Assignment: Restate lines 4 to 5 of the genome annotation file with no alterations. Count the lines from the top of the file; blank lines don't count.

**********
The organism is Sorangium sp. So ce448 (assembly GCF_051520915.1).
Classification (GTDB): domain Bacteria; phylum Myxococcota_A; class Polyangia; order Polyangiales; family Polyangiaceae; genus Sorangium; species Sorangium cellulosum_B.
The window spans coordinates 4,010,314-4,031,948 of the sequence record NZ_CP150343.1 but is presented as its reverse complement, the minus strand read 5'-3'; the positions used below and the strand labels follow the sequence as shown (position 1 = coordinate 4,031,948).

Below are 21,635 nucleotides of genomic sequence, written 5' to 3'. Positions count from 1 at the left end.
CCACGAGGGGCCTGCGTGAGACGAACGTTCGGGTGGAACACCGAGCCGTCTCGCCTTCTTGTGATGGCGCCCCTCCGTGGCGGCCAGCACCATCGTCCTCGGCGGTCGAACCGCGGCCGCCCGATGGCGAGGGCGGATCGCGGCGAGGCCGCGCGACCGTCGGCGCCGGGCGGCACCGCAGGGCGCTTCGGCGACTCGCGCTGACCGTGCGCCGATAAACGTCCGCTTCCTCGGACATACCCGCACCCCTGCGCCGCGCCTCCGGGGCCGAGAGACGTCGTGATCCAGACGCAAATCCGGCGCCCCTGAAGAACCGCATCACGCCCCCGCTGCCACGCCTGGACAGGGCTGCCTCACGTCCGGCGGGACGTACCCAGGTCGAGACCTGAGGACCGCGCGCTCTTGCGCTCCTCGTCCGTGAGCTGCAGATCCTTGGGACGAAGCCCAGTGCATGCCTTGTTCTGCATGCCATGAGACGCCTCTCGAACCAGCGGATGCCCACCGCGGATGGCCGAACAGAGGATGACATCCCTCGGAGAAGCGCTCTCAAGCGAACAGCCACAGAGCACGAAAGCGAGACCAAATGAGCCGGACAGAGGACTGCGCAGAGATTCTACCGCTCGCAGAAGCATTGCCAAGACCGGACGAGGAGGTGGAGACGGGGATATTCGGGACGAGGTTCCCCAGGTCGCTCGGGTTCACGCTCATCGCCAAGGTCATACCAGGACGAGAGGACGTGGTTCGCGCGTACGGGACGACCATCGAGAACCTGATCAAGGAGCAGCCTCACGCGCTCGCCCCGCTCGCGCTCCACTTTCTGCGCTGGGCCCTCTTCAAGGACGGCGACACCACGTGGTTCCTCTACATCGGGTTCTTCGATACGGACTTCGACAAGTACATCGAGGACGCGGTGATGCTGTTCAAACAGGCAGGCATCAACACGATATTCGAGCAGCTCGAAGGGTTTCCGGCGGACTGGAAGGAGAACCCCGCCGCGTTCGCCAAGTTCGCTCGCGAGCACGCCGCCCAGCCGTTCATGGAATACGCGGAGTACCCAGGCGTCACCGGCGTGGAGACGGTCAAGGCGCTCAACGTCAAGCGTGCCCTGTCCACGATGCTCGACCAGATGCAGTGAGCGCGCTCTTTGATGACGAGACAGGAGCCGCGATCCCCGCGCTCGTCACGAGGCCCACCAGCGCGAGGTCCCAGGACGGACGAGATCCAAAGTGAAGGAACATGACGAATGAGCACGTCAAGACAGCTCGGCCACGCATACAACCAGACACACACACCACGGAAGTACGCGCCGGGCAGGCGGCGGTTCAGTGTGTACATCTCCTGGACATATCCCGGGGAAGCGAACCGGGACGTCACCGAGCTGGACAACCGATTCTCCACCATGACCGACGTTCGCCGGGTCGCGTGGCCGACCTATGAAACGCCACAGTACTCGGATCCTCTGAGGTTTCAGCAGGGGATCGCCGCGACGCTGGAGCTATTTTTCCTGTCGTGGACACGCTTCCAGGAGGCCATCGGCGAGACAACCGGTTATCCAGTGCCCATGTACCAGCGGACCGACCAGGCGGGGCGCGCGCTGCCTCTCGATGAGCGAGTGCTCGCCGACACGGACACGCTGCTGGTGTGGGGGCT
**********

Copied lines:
Below are 21,635 nucleotides of genomic sequence, written 5' to 3'. Positions count from 1 at the left end.
CCACGAGGGGCCTGCGTGAGACGAACGTTCGGGTGGAACACCGAGCCGTCTCGCCTTCTTGTGATGGCGCCCCTCCGTGGCGGCCAGCACCATCGTCCTCGGCGGTCGAACCGCGGCCGCCCGATGGCGAGGGCGGATCGCGGCGAGGCCGCGCGACCGTCGGCGCCGGGCGGCACCGCAGGGCGCTTCGGCGACTCGCGCTGACCGTGCGCCGATAAACGTCCGCTTCCTCGGACATACCCGCACCCCTGCGCCGCGCCTCCGGGGCCGAGAGACGTCGTGATCCAGACGCAAATCCGGCGCCCCTGAAGAACCGCATCACGCCCCCGCTGCCACGCCTGGACAGGGCTGCCTCACGTCCGGCGGGACGTACCCAGGTCGAGACCTGAGGACCGCGCGCTCTTGCGCTCCTCGTCCGTGAGCTGCAGATCCTTGGGACGAAGCCCAGTGCATGCCTTGTTCTGCATGCCATGAGACGCCTCTCGAACCAGCGGATGCCCACCGCGGATGGCCGAACAGAGGATGACATCCCTCGGAGAAGCGCTCTCAAGCGAACAGCCACAGAGCACGAAAGCGAGACCAAATGAGCCGGACAGAGGACTGCGCAGAGATTCTACCGCTCGCAGAAGCATTGCCAAGACCGGACGAGGAGGTGGAGACGGGGATATTCGGGACGAGGTTCCCCAGGTCGCTCGGGTTCACGCTCATCGCCAAGGTCATACCAGGACGAGAGGACGTGGTTCGCGCGTACGGGACGACCATCGAGAACCTGATCAAGGAGCAGCCTCACGCGCTCGCCCCGCTCGCGCTCCACTTTCTGCGCTGGGCCCTCTTCAAGGACGGCGACACCACGTGGTTCCTCTACATCGGGTTCTTCGATACGGACTTCGACAAGTACATCGAGGACGCGGTGATGCTGTTCAAACAGGCAGGCATCAACACGATATTCGAGCAGCTCGAAGGGTTTCCGGCGGACTGGAAGGAGAACCCCGCCGCGTTCGCCAAGTTCGCTCGCGAGCACGCCGCCCAGCCGTTCATGGAATACGCGGAGTACCCAGGCGTCACCGGCGTGGAGACGGTCAAGGCGCTCAACGTCAAGCGTGCCCTGTCCACGATGCTCGACCAGATGCAGTGAGCGCGCTCTTTGATGACGAGACAGGAGCCGCGATCCCCGCGCTCGTCACGAGGCCCACCAGCGCGAGGTCCCAGGACGGACGAGATCCAAAGTGAAGGAACATGACGAATGAGCACGTCAAGACAGCTCGGCCACGCATACAACCAGACACACACACCACGGAAGTACGCGCCGGGCAGGCGGCGGTTCAGTGTGTACATCTCCTGGACATATCCCGGGGAAGCGAACCGGGACGTCACCGAGCTGGACAACCGATTCTCCACCATGACCGACGTTCGCCGGGTCGCGTGGCCGACCTATGAAACGCCACAGTACTCGGATCCTCTGAGGTTTCAGCAGGGGATCGCCGCGACGCTGGAGCTATTTTTCCTGTCGTGGACACGCTTCCAGGAGGCCATCGGCGAGACAACCGGTTATCCAGTGCCCATGTACCAGCGGACCGACCAGGCGGGGCGCGCGCTGCCTCTCGATGAGCGAGTGCTCGCCGACACGGACACGCTGCTGGTGTGGGGGCT